Thursday, July 06, 2006

The battle of the jerseys at World Cup Final 2006


Adidas versus Puma: Origins of a rivalry between brothers

BERLIN At the opening whistle of a 1970 World Cup finals match, Pelé stopped the referee with a last-second request to tie his shoelaces and then knelt down to give millions of television viewers a close-up of his Pumas.

Pelé was complying with a request by Puma's representative, Hans Henningsen, to raise the company's profile after receiving $120,000 to wear the shoes.

This clandestine advertising was a huge triumph for Puma over Adidas in the early days of the battle for market supremacy in sports merchandise.

Will an Italian or a Frenchman do it again in BERLIN !!!

Who knew that less than 20 miles outside of Nuremberg, in the Bavarian town of Herzogenaurach (pop. 23,200), lies the center of world sneaker domination?

Okay, maybe not sneaker domination, but the headquarters of both Adidas & Puma.

In the 1920s, brothers Rudolf and Adolf Dassler began crafting sports kicks in their mother's laundry room, and turned their venture into a massively successful business - courtesy of good timing and what Yahoo India refers to as "Germany's sport-obsessed 1920s." Following an irreconcilable split of mysterious origins during World War II, the brothers also split their business. Adolf called his half "Adidas", while Rudolf dubbed his "Ruda" and then eventually "Puma".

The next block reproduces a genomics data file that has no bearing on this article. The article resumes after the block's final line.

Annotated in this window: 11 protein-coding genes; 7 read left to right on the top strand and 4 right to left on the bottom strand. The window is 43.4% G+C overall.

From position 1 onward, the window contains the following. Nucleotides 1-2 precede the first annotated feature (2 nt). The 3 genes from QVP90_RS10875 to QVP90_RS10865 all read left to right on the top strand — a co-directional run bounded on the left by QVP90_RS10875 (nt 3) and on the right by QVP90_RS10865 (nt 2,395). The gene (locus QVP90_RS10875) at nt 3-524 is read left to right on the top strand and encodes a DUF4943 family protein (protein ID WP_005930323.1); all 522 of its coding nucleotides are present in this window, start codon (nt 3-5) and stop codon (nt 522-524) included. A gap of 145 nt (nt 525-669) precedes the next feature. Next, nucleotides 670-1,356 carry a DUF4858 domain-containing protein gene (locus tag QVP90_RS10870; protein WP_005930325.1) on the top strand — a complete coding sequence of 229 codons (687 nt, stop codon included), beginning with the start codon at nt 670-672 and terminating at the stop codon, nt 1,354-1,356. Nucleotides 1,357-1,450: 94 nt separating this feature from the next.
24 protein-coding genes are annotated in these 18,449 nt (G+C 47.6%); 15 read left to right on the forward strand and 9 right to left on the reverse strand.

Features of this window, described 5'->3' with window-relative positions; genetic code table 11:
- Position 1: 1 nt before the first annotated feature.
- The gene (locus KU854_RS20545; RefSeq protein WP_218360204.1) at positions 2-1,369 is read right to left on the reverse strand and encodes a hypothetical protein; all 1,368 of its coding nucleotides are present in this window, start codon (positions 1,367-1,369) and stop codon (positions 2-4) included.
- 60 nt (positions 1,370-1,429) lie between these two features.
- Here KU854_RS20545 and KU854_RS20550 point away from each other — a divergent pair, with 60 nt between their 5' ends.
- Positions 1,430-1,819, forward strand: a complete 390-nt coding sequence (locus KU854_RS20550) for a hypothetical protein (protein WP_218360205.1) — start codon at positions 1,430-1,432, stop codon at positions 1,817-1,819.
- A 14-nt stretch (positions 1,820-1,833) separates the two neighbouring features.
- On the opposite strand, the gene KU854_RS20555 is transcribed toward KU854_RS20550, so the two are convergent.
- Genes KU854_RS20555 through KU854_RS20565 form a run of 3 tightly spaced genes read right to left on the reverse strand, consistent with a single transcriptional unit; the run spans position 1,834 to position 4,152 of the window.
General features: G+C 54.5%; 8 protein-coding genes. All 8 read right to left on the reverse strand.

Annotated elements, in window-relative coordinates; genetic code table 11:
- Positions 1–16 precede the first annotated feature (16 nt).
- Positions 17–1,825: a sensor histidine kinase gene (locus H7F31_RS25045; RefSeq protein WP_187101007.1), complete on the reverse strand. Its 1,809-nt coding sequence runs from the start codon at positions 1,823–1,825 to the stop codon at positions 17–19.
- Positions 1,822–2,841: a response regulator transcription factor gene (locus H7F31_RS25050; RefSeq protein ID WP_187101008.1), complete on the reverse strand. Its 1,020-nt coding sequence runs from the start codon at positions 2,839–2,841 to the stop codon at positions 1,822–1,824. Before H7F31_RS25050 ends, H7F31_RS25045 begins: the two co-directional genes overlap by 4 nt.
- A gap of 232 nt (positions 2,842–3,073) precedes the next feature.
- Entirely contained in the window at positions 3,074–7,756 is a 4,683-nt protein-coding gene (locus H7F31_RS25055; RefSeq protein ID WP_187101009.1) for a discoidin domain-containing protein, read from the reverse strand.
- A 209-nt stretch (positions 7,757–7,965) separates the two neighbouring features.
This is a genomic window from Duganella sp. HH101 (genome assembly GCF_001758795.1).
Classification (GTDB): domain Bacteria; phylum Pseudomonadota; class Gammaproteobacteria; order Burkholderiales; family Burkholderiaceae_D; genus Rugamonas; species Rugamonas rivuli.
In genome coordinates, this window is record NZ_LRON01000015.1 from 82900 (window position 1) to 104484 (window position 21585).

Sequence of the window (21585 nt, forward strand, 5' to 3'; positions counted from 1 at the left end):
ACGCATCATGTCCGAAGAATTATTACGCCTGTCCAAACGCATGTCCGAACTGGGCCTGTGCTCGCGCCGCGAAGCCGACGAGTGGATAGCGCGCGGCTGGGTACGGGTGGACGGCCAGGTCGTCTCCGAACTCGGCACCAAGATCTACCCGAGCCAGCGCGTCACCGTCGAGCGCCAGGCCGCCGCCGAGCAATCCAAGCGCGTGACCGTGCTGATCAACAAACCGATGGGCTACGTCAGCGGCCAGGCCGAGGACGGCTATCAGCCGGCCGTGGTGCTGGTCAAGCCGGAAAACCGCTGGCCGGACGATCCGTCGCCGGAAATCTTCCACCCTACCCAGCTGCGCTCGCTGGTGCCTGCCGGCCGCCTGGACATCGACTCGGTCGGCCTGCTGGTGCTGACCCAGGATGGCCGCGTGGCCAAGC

A Dutch author spent five years combing the achives of both companies & recently penned Drei Streifen Gegen Puma (Three Sripes versus Puma). "Barbara Smit probes the history and rivalry between Adidas and Puma, two corporations with global operations. Since both companies were established in a small town by two brothers who had fallen out, the result is simultaneously an exciting family chronicle which begins against the backdrop of the Second World War and allows every important sports event to the present day to pass in review."

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